As the year is winding down it’s time to think about goal setting for the new year. I like to set goals and have found that setting HARD or BHAG goals to be much more fulfilling than setting very specific SMART goals.
As I have been reading the new book by Mark Murphy, entitled Hundred Percenters, I have come to some simple conclusions about my goal setting ritual. When setting a goal, it needs to be a “Want To” goal. If I make it too specific, it becomes a “Have To” goal.
Let me give you an example.
I love to blog and interact with an audience. When I sit down at my computer, I usually have a relatively blank slate. But things in the news, other people’s blog posts, and the general feeling of the day usually lead to a post idea rather quickly.
But if I set a specific goal to write 500 word articles on Tuesdays about goal setting and I publish this fact on my blog, I’ve just created a “Have To” goal. For example, it’s Tuesday and I have to write a blog post about goal setting even though I just found out that one of my mentors has just launched an updated blog.
I want to write about the updated blog, but I’ve promised my readers a post about goal setting. I only have a limited time to write, so I begrudgingly write a cookie cutter post about goals. I don’t like the process and the post is mediocre at best. And worse yet, my mentor’s site goes unmentioned.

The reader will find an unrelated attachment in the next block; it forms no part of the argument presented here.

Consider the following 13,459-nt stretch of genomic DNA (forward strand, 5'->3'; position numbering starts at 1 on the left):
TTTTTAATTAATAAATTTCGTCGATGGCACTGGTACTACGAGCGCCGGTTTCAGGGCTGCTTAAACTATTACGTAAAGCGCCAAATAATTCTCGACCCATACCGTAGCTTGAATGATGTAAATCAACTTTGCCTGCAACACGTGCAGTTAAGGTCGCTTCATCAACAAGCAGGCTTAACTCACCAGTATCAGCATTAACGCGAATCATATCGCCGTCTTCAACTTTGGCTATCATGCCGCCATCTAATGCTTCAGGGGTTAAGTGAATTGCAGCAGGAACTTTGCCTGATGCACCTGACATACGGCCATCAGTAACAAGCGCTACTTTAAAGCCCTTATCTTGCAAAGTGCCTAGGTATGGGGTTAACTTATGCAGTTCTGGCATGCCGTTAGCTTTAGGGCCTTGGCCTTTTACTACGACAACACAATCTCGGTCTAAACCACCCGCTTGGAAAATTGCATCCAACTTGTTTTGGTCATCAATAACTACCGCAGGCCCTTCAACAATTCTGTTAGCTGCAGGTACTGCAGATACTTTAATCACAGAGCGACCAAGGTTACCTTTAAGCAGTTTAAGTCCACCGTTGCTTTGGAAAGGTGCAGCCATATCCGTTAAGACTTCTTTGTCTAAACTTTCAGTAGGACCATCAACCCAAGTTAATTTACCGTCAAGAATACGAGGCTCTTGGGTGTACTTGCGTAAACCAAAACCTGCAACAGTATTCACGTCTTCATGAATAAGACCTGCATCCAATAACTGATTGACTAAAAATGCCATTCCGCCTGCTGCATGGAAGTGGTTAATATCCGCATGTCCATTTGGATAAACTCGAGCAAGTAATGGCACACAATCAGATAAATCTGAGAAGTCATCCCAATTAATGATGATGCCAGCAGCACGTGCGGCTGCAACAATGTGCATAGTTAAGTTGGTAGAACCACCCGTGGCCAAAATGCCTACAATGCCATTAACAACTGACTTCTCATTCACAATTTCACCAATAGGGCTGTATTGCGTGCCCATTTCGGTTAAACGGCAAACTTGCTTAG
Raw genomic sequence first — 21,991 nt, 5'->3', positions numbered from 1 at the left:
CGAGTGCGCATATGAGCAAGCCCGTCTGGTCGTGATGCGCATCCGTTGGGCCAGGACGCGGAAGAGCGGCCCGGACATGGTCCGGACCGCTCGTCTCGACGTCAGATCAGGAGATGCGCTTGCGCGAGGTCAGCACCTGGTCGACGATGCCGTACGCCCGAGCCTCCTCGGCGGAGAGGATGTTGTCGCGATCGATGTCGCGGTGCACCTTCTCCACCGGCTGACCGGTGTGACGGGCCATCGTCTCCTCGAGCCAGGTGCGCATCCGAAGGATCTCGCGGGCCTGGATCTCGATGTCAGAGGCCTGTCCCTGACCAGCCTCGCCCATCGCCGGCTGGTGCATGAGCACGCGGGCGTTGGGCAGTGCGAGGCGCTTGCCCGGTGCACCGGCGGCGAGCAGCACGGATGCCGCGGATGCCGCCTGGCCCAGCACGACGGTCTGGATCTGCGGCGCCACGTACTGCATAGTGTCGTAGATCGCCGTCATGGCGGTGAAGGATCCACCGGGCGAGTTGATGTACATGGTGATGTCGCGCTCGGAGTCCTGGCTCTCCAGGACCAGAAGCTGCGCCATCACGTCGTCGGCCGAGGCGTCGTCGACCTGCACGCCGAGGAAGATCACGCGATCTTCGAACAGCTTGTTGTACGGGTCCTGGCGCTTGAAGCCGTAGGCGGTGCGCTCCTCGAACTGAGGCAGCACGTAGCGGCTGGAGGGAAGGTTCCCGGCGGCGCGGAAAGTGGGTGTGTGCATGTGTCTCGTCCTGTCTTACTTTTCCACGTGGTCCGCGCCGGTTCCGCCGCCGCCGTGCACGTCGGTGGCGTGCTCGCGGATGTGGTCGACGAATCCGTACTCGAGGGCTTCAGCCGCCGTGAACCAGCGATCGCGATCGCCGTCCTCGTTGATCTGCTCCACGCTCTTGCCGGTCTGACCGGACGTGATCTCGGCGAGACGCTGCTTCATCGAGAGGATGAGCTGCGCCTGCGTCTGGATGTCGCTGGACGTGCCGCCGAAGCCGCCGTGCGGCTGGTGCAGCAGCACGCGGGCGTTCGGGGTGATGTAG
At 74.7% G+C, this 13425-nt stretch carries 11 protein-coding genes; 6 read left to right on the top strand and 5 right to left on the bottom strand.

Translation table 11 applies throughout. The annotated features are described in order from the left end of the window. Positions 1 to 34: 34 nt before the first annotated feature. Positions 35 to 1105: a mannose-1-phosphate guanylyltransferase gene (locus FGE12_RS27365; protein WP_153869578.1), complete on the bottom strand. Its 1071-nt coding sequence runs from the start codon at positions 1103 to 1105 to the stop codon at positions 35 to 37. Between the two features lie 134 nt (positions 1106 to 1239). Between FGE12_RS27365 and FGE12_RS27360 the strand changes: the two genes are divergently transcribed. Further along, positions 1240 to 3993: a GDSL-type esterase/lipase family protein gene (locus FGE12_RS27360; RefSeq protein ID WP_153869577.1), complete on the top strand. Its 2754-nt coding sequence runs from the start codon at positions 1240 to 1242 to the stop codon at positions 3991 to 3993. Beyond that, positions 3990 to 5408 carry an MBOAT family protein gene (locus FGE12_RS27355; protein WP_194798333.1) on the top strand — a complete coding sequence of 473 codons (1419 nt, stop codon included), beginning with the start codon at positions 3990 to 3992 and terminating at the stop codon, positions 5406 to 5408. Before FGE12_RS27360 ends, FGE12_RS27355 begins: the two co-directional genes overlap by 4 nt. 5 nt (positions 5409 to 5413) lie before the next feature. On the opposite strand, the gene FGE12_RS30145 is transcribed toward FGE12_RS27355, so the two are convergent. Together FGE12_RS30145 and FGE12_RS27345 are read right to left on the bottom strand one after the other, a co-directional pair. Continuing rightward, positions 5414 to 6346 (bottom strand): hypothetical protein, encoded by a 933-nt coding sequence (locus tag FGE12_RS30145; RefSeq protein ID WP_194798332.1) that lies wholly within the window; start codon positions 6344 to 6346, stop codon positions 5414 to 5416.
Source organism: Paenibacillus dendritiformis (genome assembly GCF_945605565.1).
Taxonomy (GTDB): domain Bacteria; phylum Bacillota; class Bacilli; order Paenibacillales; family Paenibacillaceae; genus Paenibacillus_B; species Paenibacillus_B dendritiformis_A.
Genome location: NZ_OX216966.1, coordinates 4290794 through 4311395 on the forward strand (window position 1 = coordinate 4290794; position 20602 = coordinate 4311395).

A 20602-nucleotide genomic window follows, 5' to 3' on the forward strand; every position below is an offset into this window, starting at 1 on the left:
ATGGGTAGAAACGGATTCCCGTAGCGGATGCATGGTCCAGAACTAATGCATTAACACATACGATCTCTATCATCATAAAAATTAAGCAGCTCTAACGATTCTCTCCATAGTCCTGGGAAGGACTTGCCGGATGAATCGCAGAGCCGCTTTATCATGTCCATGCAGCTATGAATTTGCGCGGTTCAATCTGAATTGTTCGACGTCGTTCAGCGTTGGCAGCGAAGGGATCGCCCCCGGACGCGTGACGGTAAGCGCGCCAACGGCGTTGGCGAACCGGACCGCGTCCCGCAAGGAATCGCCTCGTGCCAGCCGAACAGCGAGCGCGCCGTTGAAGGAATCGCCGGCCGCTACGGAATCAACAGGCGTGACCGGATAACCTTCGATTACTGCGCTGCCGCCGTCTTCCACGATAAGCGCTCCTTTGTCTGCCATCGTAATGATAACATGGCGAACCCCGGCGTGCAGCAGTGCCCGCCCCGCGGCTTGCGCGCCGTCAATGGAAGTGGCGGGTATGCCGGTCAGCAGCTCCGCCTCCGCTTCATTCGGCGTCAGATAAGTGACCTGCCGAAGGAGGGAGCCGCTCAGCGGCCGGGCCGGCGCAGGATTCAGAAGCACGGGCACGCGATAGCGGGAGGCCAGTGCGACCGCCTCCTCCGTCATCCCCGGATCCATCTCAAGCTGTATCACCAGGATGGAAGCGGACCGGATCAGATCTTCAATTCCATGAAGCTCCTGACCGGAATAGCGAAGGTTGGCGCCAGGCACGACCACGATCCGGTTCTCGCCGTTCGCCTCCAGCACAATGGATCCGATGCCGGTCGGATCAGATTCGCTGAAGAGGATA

Has this happened to you?
I’ve found that making things too specific and telling other people about it leads to problems. It never fails that something gets in the way and I have to back track on a promise.
Maybe it’s my creative side but leaving things more open makes life more spontaneous and fun.
It’s not that I don’t set goals… I have a full cadre of them. But I’ve learned that leaving them somewhat indistinct leads to more fun and the goals actually getting completed.
Last year, I set about writing a book. I had a loose framework and set a far off goal of having it completed in a year. I created some characters and put them in a familiar location. That is where the fun began. Every day was an adventure. I started writing and my characters came to life. I was never sure where they were going, but at the end of my writing session new places were discovered and new interactions happened.
Had I created all my characters and places up front may have ruined the whole thing. I did have a daily writing time set aside, but not a specific word or chapter count for the day. As my writing went on, my goals became a little more distinct as I saw how fast things were progressing. I set a mid year goal of having the book written and edited. This left me the rest of the year for publishing. This gave me an incentive, yet left the project in Want To mode.
While certain goals need to be “Have To,” try leaving your really big ones in “Want To” mode.
I would love to hear your experiences on this.